Colorado voters reject marijuana tax hike, 2 other statewide ballot measures |

Colorado voters reject marijuana tax hike, 2 other statewide ballot measures

Other measures would reduce property tax assessment rates, require all state spending to go through legislature

Daniel Ducassi, Jesse Paul and Thy Vo
The Colorado Sun

Statewide, Colorado voters turned down three ballot questions related to a marijuana tax increase, a reduction in property tax assessment rates and a requirement for all state spending to go through the Colorado Legislature. The three measures also failed locally in Summit County.

Proposition 119

Colorado voters rejected a proposal to increase taxes on recreational marijuana to pay for out-of-school support services for students like tutoring and therapy.

Supporters of Proposition 119 admitted defeat at about 8:30 p.m. Tuesday. As of 9 p.m., the measure was failing with 56% rejecting the initiative and 44% in support.

The mood at the Maven Hotel in downtown Denver, where about 50 supporters for Proposition 119 held the official Yes on 119 watch party, was hopeful at around 7 p.m. as attendees sipped drinks and nibbled on hors d’oeuvres while watching early results trickle in. But the mood began to fade after 8 p.m. as the measure looked increasingly unlikely to succeed. Few supporters remained by 8:30 p.m.

Judy Solano, a Democratic former state representative and retired school teacher who helped lead the opposition, said she was “thrilled that the voters were smart enough to realize that creating a huge new bureaucracy to take care of one issue in education … would have been a very expensive and unnecessary thing to do.”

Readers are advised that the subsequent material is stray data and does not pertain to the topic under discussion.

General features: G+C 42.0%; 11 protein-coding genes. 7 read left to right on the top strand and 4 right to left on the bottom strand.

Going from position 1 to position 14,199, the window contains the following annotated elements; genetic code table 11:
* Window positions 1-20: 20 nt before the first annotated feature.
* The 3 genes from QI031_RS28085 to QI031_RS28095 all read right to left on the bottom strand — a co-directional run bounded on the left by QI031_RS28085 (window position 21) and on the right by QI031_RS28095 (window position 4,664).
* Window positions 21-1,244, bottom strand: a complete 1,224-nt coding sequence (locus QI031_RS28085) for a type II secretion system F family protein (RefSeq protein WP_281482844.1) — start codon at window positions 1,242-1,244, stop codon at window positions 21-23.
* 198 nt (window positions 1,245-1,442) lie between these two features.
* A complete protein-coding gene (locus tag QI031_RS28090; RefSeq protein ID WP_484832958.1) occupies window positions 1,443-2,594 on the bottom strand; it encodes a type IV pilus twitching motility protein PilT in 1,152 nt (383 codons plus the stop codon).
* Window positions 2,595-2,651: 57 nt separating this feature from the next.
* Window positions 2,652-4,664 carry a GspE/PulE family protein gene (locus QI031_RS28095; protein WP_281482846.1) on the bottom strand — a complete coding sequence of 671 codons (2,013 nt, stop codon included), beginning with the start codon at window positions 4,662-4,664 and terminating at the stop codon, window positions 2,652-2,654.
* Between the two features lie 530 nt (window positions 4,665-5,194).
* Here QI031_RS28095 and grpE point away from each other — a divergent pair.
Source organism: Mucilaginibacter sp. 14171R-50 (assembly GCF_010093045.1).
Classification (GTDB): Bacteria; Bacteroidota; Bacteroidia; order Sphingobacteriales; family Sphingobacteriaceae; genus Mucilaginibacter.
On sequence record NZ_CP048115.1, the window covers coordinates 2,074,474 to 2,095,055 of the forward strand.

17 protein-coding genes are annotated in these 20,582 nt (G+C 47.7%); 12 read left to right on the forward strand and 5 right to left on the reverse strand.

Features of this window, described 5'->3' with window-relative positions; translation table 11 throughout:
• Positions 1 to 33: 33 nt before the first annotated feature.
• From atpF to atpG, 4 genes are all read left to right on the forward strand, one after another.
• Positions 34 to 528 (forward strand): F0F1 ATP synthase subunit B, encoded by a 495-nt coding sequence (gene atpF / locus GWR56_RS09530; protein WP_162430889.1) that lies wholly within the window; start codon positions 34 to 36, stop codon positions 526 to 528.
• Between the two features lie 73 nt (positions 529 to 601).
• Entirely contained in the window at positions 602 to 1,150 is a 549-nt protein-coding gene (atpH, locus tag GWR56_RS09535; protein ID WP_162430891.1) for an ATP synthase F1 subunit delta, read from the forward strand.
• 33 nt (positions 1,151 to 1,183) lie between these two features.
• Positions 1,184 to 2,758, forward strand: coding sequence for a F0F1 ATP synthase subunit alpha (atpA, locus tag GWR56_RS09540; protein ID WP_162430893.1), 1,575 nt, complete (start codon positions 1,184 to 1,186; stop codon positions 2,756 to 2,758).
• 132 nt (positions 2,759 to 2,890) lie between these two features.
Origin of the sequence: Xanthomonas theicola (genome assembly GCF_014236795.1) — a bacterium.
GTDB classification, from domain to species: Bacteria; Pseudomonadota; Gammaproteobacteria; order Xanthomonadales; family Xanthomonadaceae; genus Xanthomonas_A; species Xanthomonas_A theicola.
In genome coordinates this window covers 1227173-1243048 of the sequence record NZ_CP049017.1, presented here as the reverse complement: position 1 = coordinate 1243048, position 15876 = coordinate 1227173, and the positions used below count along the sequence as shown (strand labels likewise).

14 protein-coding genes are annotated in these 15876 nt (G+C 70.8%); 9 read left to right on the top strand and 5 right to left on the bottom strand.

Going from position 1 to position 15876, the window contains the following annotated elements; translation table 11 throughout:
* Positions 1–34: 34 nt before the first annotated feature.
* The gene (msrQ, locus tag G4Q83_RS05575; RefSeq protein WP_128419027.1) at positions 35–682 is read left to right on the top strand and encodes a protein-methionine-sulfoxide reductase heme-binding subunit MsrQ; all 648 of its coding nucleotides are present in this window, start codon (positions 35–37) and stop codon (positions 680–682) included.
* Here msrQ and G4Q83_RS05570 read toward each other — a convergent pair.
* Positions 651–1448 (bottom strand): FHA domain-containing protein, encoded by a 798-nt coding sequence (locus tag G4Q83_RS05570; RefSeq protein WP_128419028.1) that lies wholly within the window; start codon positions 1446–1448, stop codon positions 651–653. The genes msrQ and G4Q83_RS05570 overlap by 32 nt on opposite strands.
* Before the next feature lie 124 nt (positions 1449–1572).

She thinks voters “saw through” supporters’ arguments and decided “we have to properly fund our schools before we do anything else.”

In Summit County, the measure failed with 53% voting against it.

Proposition 120

An effort to reduce some property taxes in Colorado was failing by a wide margin Tuesday night in what would ultimately be a stinging defeat for conservatives who have increasingly turned to ballot measures to advance their policies as their candidates keep losing.

The vote for Proposition 120 as of 9 p.m. Tuesday was 54% in opposition to the ballot measure and 46% in favor.

Proposition 120 would reduce the property tax assessment rates for multifamily residential properties to 6.5% from 7.15% starting in 2022. It also would drop the rate for lodging properties to 26.4% from 29%.

Proponents of the measure said a property tax reduction for multifamily housing could reduce rents and encourage investment to ease the state’s housing shortage. Lower property taxes for lodging properties may allow businesses to expand and hire more employees.

Opponents argued that slashing property taxes might result in cuts to government services, including for schools and fire departments that rely on property tax revenue to operate.

In Summit County, the measure failed with 63% voting against it.

Amendment 78

A conservative-backed Colorado ballot measure seeking to give state lawmakers more oversight over how certain non-state funding sources are spent appeared headed for defeat Tuesday.

The vote for Amendment 78 as of 9 p.m. was 43% in favor and 57% against, according to 1 million ballots counted so far. The early results are incomplete, but the constitutional amendment would need approval from 55% of voters to pass.

The Colorado General Assembly has an appropriation process to decide how state tax revenue is spent each year, but certain non-state sources like federal grant money, private donations and other “custodial funds” from outside the state government aren’t subject to that process.

For example, the $1.7 billion in federal relief dollars that Colorado received last year from the CARES Act wasn’t subject to the legislative appropriation process. It was spent by Gov. Jared Polis’ office through an executive order, angering Republicans who complained they were left out of the decision-making.

Proponents of the ballot measure say it would provide greater transparency and accountability to state spending by requiring lawmakers to determine how the state spends custodial money, which could affect federal emergency relief and grant dollars, money from legal settlements, funding for transportation projects that are currently allocated by an independent commission and private gifts and donations, like those collected by public colleges and universities.

In Summit County, the measure failed with 63% voting against it.

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